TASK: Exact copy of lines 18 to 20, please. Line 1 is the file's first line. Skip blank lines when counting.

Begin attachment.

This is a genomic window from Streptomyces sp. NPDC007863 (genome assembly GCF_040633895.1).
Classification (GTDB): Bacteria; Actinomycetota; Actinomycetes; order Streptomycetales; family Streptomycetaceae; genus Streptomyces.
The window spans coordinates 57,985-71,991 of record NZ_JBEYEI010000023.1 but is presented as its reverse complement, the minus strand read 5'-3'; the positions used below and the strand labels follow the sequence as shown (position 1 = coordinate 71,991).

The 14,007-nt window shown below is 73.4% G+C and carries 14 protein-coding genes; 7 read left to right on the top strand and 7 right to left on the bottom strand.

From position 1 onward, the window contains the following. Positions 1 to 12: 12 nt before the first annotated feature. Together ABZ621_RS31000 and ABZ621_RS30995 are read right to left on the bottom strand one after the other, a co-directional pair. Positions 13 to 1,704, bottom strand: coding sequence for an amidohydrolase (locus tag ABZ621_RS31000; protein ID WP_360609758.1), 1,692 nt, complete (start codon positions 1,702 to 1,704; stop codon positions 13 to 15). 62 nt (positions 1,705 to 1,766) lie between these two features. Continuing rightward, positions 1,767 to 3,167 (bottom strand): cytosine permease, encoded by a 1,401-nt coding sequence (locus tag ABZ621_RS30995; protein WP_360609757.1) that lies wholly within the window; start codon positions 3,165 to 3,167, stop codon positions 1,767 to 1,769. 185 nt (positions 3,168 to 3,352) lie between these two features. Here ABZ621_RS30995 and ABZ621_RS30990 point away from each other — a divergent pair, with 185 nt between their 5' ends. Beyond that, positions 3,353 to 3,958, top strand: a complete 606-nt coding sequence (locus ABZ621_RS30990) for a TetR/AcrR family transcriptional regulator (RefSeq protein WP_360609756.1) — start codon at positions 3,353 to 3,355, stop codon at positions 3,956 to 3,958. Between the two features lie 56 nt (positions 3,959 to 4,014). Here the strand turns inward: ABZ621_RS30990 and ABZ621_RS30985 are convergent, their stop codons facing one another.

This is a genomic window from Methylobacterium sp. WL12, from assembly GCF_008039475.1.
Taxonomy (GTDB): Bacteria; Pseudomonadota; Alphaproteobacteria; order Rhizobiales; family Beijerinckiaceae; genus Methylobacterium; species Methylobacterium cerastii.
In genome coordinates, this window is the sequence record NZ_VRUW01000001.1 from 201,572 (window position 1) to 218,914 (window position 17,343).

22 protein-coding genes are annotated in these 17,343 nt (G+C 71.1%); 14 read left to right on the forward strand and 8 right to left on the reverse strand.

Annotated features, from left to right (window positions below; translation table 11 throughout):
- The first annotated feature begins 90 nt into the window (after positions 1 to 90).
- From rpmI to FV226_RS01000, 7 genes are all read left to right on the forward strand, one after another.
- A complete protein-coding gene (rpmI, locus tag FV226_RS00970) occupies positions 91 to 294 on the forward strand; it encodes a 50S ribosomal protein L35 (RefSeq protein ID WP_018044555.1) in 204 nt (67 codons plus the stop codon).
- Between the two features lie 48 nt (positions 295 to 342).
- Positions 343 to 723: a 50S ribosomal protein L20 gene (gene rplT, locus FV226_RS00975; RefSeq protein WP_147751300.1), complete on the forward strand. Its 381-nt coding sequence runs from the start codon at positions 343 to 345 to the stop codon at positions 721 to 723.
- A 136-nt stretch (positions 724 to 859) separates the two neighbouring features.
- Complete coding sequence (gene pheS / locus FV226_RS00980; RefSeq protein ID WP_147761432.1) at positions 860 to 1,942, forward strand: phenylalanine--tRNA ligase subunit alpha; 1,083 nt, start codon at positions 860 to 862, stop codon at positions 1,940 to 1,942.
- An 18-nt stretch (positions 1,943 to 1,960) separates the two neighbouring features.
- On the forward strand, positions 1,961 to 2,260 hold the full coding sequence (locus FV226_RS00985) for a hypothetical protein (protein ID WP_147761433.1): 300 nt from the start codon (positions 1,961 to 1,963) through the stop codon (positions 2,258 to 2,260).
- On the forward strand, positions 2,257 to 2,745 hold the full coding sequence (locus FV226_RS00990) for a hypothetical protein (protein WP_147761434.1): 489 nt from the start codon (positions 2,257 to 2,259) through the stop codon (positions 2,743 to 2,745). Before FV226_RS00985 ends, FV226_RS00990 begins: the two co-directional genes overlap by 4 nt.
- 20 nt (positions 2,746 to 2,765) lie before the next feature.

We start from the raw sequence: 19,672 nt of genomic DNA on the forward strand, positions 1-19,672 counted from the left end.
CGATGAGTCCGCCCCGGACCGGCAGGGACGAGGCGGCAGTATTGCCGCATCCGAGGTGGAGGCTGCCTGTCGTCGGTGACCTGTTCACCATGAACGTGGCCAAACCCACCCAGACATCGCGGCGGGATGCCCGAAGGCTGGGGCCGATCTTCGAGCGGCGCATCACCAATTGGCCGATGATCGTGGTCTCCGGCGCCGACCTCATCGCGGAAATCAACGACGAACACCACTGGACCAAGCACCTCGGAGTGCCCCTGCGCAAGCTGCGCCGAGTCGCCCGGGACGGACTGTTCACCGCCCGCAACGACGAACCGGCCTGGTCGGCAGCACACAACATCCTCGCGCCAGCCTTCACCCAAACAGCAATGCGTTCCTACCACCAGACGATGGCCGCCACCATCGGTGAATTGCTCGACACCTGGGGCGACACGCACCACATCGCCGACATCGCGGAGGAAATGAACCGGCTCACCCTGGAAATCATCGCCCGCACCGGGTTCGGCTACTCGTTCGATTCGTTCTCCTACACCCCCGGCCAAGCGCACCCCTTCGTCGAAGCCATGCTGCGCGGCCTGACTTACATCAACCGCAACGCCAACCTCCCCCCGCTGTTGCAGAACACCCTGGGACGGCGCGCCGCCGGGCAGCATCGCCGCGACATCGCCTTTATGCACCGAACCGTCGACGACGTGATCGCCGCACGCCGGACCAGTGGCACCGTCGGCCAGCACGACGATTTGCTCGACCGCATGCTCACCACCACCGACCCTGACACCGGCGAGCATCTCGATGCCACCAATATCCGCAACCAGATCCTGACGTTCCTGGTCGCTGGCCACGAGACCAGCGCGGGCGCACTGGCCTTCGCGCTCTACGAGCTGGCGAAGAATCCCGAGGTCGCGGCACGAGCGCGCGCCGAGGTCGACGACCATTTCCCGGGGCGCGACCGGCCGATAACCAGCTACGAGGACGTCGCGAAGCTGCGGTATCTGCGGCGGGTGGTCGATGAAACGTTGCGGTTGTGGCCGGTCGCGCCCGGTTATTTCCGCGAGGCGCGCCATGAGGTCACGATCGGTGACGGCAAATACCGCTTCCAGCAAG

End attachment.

- An 18-nt stretch (positions 1,943 to 1,960) separates the two neighbouring features.
- On the forward strand, positions 1,961 to 2,260 hold the full coding sequence (locus FV226_RS00985) for a hypothetical protein (protein ID WP_147761433.1): 300 nt from the start codon (positions 1,961 to 1,963) through the stop codon (positions 2,258 to 2,260).
- On the forward strand, positions 2,257 to 2,745 hold the full coding sequence (locus FV226_RS00990) for a hypothetical protein (protein WP_147761434.1): 489 nt from the start codon (positions 2,257 to 2,259) through the stop codon (positions 2,743 to 2,745). Before FV226_RS00985 ends, FV226_RS00990 begins: the two co-directional genes overlap by 4 nt.